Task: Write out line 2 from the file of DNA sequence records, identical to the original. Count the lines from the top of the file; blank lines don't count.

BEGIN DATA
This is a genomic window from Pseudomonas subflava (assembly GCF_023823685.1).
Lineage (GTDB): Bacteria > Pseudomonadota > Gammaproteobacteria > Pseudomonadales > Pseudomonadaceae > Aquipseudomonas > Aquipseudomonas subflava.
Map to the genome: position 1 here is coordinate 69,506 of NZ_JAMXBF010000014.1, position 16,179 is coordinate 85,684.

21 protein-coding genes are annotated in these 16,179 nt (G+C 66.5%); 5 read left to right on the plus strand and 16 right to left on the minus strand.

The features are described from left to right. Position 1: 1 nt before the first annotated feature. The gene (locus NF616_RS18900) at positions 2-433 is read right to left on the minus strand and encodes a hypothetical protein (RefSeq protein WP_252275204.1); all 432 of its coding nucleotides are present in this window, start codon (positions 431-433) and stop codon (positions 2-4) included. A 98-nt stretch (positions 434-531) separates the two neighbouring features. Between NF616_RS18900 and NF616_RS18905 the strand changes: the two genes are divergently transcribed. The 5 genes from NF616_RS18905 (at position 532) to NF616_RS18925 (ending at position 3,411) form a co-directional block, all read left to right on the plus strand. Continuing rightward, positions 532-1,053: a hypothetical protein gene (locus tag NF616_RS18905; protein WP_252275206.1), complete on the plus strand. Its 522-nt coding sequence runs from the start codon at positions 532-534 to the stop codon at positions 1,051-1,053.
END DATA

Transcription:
Lineage (GTDB): Bacteria > Pseudomonadota > Gammaproteobacteria > Pseudomonadales > Pseudomonadaceae > Aquipseudomonas > Aquipseudomonas subflava.